The mercury was pushing 100 degrees Sunday afternoon with nary a cloud in the sky. And if you can't be in the bleachers watching a ballgame and quaffing a beer on a day like that, then watching college kids do somersaults on man-made waves on a man-made lake isn't a bad backup plan.
It was the final day of the college wakeboard championships at Lake Las Vegas, one of those niche events that fly under the radar here practically every weekend; one of those events that, if ABC still had "Wide World of Sports," might be the perfect bridge between Acapulco cliff diving and wristwrestling from Petaluma, Calif., or a demolition derby and European barrel jumping, or the world bobsledding championships and Irish hurling.
Or between anything and professional log rolling.
It was Arizona State vs. Chico State of California, which is how it should be at the college wakeboard championships.
(Actually, I made up that last part. But the public-address announcer, who like everybody else was sporting a tank top, flip-flops and a ballcap without a crease in the bill, said these were the top-ranked teams of the 52 schools that compete in college wakeboarding, and I believed him.)
In addition to Arizona State and eventual winner Chico State, last year's champion South Florida, Texas A&M, Sacramento State, North Texas, Georgia and Cal State Northridge were here catching waves and catching rays and catching hell from the front-desk staff, for strolling through the lobby barefoot.
They were also here, along with everybody gathered on the shoreline, to drink mass quantities of Red Bull in those little cans that pack 80 mg of caffeine into 8.46 fluid ounces.
There was concern that the Chico State fans driving home afterward might blow right past the Chico exit and not realize it until they hit the Oregon border.
Wakeboarding is a relatively new sport, having originated in the late 1980s. It combines elements of water skiing, snowboarding and surfing along with - based on my untrained eye - lots of fabulous babes in bikinis. This is why dudes in baggy swimsuits believe wakeboarding is way better than Irish hurling.
I am told wakeboarding also is the quintessential family sport. It would be just like soccer, if all the goals in soccer were scored on bicycle kicks.
My only beef with it is that none of the teams wore Aquaman uniforms, and the DJ spinning tunes from the back of the Red Bull urban assault vehicle did not play "Sloop John B" or, for that matter, anything written by Brian Wilson.
"If you're a teenager, you don't want your parents going with you to the mall or to the skate park," said Stuart Litjens of Boulder Boats, one of the event's sponsors. "But the whole family goes to the lake."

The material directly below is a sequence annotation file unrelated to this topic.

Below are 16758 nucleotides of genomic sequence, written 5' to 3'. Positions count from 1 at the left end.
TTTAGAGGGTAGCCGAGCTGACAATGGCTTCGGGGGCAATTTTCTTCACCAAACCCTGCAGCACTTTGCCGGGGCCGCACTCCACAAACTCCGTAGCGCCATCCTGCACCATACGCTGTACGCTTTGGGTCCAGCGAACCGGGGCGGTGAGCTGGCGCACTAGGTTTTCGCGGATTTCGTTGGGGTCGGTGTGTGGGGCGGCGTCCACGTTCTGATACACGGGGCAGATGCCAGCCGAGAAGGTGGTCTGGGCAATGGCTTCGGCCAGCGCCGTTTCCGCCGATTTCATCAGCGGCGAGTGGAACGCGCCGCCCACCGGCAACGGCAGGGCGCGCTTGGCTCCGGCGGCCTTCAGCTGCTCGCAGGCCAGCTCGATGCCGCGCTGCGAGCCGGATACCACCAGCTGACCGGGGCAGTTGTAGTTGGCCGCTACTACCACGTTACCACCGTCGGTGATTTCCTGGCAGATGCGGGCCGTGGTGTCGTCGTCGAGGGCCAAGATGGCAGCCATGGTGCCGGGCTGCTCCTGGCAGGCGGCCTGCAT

Part of the reason Mom and Dad feel welcome among their wakeboard offspring is because somebody must drive and somebody must remember to bring sunscreen and make sandwiches. Plus, you need a boat.
The Access A-22 used to create the wakes on Lake Las Vegas - nothing says Earth Day to me like a powerboat belching marine fuel - costs about $60,000, while a tricked-out wakeboard can run as high as $800.
So behind every successful Gilligan on the college wakeboarding circuit, there usually is a Thurston Howell III and a Lovey Howell. Only the Loveys look nothing at all like Natalie Schafer.
I was introduced to Tina Scott, who is 44 and has a tummy flatter than Nebraska. She's the mother of ASU Wake Devil Todd Scott. The Scotts are from Rifle, Colo., where it gets cold enough for Irish hurling.
This is one of the reasons Todd Scott wanted to go to Arizona State.
The other reasons, said his mom, were the fabulous babes in bikinis.
Tina Scott said gas for the family powerboat costs $4.19 a gallon and that a Pac-12 education costs around $30,000 a year, mostly because the athletic administration in Tempe insists on giving most of the scholarships to football and basketball players who underachieve.
Todd Scott was the first one on the water Sunday, and the first one into it. But he was pulled out of the murky depths by a fabulous babe wearing a bikini, and thus he appeared much less bedeviled than ASU quarterback Brock Osweiler after the Boise State defense put a pitchfork in him at the most recent Las Vegas bowl.
Chico State's Eric McFadyen was next. He nailed a backroll and a stunt you might see at Cypress Gardens in Florida called a krypt - described to me by one of the Jeff Spicoli lookalikes as "a heelside raley to a backside 180." I nodded as if he wasn't speaking Greek. The public-address announcer wearing the flip-flops said he hadn't seen one of those in quite a while, like since "way back in the early '90s."
That was my cue to turn my ballcap back around to the front, the way a man my age should wear it while waiting for Irish hurling to begin on ESPN Classic.
Las Vegas Review-Journal sports columnist Ron Kantowski can be reached at firstname.lastname@example.org or 702-383-0352. Follow him on Twitter: @ronkantowski.